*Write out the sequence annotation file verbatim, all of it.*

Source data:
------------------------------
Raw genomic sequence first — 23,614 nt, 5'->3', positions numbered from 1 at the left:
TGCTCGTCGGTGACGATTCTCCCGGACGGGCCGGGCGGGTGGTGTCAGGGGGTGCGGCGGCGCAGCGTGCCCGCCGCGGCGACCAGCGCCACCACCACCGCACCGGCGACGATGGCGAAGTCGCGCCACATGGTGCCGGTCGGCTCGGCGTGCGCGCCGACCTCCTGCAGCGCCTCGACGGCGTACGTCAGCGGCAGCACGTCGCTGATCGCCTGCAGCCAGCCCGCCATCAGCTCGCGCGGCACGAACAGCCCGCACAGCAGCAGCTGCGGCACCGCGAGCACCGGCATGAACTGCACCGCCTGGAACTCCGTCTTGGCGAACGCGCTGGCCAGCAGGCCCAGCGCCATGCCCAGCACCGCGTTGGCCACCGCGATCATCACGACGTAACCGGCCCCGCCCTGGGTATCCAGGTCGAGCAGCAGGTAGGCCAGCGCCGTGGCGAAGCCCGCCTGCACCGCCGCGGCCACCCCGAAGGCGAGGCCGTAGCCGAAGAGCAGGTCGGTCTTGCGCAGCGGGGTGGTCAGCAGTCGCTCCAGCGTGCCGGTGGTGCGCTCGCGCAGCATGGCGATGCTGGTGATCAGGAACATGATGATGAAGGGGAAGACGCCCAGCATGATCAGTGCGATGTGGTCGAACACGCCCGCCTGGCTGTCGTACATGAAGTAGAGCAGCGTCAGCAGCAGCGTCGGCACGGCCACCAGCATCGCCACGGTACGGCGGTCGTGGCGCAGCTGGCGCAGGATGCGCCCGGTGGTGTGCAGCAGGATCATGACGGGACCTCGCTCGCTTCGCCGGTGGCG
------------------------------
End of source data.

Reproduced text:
Raw genomic sequence first — 23,614 nt, 5'->3', positions numbered from 1 at the left:
TGCTCGTCGGTGACGATTCTCCCGGACGGGCCGGGCGGGTGGTGTCAGGGGGTGCGGCGGCGCAGCGTGCCCGCCGCGGCGACCAGCGCCACCACCACCGCACCGGCGACGATGGCGAAGTCGCGCCACATGGTGCCGGTCGGCTCGGCGTGCGCGCCGACCTCCTGCAGCGCCTCGACGGCGTACGTCAGCGGCAGCACGTCGCTGATCGCCTGCAGCCAGCCCGCCATCAGCTCGCGCGGCACGAACAGCCCGCACAGCAGCAGCTGCGGCACCGCGAGCACCGGCATGAACTGCACCGCCTGGAACTCCGTCTTGGCGAACGCGCTGGCCAGCAGGCCCAGCGCCATGCCCAGCACCGCGTTGGCCACCGCGATCATCACGACGTAACCGGCCCCGCCCTGGGTATCCAGGTCGAGCAGCAGGTAGGCCAGCGCCGTGGCGAAGCCCGCCTGCACCGCCGCGGCCACCCCGAAGGCGAGGCCGTAGCCGAAGAGCAGGTCGGTCTTGCGCAGCGGGGTGGTCAGCAGTCGCTCCAGCGTGCCGGTGGTGCGCTCGCGCAGCATGGCGATGCTGGTGATCAGGAACATGATGATGAAGGGGAAGACGCCCAGCATGATCAGTGCGATGTGGTCGAACACGCCCGCCTGGCTGTCGTACATGAAGTAGAGCAGCGTCAGCAGCAGCGTCGGCACGGCCACCAGCATCGCCACGGTACGGCGGTCGTGGCGCAGCTGGCGCAGGATGCGCCCGGTGGTGTGCAGCAGGATCATGACGGGACCTCGCTCGCTTCGCCGGTGGCG